When I go on Skype and talk to people in the United States in real time, I'm reminded of just how far in the future we actually are living. The ability to speak to and see someone in real time, is the sort of thing which would have seem distant in the era when The Jetsons or Star Trek was first broadcast on television. Even the mobile phone I have in my pocket, which looks a little like the tricorders from Star Trek, contains more computing power than the entire Apollo Space Program.
Yet even the Apollo moon landings which were seen on television, or even the Australian Cricket tour to England which was broadcast on ABC Radio 31 years before that, must have looked so far in the future to the event which took place in 1918 which a small monument commemorates.
I have just returned from a visit to the battlefields where the glorious valour and dash of the Australian troops saved Amiens and forced back the legions of the enemy, filled with greater admiration than ever for these glorious men and more convinced than ever that it is the duty of their fellow-citizens to keep these magnificent battalions up to their full strength. W.M. Hughes, Prime Minister.
- 22nd Sep 1918, 13:15
Royal Australian Navy is magnificently bearing its part in the great struggle. Spirit of sailors and soldiers alike is beyond praise. Recent hard fighting brilliantly successful but makes reinforcements imperative. Australia hardly realises the wonderful reputation which our men have won. Every effort being constantly made here to dispose of Australia's surplus products. Joseph Cook, Minister for Navy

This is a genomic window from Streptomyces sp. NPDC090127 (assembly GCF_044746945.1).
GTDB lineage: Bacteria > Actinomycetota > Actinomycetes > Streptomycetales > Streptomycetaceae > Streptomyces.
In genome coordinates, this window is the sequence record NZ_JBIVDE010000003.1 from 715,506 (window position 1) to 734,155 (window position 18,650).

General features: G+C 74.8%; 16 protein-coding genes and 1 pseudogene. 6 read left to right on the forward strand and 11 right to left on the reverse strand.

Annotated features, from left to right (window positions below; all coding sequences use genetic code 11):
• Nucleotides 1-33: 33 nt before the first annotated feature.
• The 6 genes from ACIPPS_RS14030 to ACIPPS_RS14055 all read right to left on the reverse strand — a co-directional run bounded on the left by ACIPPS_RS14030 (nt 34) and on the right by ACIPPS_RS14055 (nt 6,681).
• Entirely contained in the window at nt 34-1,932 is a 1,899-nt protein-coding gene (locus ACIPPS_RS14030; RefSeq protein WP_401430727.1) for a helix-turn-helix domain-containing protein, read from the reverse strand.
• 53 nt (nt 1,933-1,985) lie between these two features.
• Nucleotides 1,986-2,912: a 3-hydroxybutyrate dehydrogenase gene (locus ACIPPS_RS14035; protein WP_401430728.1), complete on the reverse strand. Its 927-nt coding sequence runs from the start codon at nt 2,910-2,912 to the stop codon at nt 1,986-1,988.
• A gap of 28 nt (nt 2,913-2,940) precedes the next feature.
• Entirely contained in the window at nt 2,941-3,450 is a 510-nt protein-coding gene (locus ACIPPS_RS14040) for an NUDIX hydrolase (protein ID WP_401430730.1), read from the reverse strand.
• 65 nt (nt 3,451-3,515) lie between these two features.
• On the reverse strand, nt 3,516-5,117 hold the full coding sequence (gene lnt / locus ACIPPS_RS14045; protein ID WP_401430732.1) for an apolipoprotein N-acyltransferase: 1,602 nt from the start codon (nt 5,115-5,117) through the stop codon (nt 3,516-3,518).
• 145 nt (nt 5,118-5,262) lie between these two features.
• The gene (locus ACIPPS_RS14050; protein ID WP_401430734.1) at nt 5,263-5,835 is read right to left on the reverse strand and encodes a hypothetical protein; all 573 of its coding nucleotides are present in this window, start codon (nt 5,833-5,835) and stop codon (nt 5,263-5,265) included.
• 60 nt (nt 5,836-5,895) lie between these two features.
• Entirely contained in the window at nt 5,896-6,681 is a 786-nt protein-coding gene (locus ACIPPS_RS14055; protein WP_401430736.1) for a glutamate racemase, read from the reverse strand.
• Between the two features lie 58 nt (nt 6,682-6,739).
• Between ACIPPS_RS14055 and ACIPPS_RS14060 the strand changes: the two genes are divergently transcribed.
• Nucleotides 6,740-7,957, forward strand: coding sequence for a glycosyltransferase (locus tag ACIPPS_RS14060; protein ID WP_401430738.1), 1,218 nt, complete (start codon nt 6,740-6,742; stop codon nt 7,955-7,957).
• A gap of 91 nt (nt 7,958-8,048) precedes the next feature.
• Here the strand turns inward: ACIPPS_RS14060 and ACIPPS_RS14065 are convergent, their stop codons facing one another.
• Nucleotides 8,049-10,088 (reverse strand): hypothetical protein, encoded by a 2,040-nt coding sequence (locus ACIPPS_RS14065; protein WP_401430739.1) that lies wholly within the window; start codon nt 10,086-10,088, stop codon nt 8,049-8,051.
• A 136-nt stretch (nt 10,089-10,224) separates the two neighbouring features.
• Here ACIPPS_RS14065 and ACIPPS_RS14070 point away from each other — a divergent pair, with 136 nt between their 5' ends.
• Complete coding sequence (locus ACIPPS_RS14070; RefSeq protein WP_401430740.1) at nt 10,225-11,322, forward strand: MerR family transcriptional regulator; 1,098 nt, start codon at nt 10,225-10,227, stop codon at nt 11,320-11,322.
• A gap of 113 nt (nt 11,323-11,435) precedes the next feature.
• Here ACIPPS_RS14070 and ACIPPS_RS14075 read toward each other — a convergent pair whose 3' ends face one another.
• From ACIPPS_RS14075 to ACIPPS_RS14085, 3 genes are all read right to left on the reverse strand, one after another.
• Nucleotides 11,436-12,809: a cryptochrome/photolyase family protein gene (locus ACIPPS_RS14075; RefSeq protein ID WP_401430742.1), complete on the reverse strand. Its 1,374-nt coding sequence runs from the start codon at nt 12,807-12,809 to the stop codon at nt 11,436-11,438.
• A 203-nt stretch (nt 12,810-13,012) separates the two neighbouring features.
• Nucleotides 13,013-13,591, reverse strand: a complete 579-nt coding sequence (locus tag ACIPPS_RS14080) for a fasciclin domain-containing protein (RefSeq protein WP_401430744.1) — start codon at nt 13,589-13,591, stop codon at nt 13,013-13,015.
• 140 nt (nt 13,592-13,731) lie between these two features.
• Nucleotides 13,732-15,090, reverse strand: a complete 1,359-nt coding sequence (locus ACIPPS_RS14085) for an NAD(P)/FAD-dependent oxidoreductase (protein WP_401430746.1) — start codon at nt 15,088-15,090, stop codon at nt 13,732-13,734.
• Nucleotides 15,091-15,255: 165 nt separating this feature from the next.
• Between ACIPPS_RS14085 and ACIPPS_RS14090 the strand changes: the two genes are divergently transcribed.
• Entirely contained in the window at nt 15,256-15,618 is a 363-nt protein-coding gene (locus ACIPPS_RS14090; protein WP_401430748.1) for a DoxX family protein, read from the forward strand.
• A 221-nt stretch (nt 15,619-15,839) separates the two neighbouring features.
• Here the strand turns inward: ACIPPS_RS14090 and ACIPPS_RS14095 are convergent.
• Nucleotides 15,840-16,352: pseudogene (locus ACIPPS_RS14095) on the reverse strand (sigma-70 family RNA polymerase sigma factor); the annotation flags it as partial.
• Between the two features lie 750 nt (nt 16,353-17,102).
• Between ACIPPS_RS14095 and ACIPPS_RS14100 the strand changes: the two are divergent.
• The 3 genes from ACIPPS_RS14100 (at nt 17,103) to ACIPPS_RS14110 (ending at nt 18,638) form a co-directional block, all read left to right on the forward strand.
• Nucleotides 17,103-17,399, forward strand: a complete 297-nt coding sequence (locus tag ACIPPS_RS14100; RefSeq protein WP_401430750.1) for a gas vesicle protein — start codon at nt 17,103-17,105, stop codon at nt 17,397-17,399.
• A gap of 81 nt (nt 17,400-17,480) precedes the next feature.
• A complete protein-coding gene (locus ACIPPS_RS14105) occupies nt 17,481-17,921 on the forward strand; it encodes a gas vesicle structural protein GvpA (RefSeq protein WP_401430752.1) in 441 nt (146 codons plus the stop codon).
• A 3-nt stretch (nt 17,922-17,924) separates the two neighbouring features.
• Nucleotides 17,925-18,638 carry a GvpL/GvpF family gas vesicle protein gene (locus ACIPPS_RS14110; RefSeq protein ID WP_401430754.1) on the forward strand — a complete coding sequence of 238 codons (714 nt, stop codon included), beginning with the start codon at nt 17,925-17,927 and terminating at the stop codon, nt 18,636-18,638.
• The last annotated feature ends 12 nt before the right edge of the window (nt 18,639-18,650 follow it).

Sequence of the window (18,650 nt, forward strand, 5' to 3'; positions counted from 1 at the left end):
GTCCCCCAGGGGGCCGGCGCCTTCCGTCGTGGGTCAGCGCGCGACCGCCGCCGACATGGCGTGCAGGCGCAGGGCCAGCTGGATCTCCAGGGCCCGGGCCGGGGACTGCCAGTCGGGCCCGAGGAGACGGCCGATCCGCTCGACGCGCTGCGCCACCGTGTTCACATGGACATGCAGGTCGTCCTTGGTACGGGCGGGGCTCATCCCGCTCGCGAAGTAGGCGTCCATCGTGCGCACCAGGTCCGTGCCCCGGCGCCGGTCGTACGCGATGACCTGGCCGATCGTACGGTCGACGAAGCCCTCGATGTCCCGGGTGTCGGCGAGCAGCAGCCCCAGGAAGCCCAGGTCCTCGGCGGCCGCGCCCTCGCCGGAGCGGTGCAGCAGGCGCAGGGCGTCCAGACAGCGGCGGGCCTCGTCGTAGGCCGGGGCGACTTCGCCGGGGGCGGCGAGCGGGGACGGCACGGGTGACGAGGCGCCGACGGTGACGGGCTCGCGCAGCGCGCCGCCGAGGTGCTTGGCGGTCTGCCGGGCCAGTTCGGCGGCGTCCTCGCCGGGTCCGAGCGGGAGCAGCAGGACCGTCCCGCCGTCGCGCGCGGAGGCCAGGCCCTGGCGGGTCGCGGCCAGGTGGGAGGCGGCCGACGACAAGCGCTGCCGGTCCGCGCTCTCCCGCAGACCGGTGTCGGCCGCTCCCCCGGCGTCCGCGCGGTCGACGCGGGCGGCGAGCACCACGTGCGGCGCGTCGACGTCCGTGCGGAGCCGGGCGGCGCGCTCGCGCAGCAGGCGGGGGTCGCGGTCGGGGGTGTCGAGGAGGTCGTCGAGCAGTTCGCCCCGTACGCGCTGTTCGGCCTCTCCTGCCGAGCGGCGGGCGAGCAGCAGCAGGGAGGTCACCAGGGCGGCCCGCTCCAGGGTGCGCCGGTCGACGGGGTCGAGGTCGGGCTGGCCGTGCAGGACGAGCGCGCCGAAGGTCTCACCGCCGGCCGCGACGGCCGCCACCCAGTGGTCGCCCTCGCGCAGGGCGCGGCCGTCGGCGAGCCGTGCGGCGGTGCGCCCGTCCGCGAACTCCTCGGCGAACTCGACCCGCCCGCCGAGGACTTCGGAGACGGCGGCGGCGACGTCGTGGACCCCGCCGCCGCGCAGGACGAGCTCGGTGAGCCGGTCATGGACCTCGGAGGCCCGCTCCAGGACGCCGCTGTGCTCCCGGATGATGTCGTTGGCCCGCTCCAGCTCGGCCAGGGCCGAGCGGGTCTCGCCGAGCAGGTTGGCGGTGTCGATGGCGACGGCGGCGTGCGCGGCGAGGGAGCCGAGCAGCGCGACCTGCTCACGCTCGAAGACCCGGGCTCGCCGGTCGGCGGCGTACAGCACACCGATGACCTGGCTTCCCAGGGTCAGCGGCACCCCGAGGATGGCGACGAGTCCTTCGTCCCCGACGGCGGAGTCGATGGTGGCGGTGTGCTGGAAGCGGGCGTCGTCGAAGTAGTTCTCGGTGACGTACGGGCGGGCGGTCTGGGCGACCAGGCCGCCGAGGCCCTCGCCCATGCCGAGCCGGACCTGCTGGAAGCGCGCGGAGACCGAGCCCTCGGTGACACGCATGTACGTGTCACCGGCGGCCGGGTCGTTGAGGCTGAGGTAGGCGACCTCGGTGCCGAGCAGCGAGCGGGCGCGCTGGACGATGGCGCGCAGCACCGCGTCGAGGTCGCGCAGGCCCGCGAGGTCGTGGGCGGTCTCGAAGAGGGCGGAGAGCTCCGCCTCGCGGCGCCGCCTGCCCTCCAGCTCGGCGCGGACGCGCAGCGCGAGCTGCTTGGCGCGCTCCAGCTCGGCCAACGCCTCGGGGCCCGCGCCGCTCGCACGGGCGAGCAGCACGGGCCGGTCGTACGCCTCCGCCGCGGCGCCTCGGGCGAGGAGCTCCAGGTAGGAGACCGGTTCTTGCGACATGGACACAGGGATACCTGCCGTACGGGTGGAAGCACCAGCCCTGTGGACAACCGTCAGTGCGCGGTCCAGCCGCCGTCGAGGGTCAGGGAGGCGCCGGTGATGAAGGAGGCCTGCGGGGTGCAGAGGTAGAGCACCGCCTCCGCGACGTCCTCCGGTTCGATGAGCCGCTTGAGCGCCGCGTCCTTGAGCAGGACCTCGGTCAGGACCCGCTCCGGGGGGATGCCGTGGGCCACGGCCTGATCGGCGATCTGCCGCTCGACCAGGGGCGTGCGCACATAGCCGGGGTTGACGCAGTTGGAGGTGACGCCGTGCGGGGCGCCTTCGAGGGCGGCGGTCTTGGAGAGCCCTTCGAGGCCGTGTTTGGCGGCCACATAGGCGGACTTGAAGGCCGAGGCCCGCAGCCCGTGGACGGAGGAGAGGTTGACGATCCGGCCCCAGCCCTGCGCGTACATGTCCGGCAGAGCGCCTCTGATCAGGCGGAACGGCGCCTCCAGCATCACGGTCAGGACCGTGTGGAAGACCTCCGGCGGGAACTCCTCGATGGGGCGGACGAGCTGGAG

- 22nd Sep 1918, 13:25
"Officially" these were the first two wireless messages received from the UK in Australia. In practice, German wireless transmissions were received by stations in Papua New Guinea as early as 1917.
These two messages were sent by the Marconi station MUU at Carnarvon in Wales and the person at the Australian end who received them was a Sir Ernest Fisk, who was the Managing Director of Amalgamated Wireless Australasia Ltd. (AWA) at his house in Wahroonga.
I have done some research into land sales in the area and it seems that a lot of what is now an obviously established and respectable suburb, was just an idea and a few arbitrary lines drawn on a land survey back then. The streets which exist now, in some cases didn't even exist back then, or if they did, were dirt tracks through the bush.
During the First World War, correspondents from the battlefield could send news back to places like Paris or London by courier or carrier pigeon and have reports appear in the newspaper the next day. Australia though would have to either rely on telephone or the mails which often took far longer.
This little forgotten and unassuming monument in Wahroonga isn't a so much a monument to a specific event which happened but to the world becoming a little bit smaller and Australia itself, not being quite so isolated.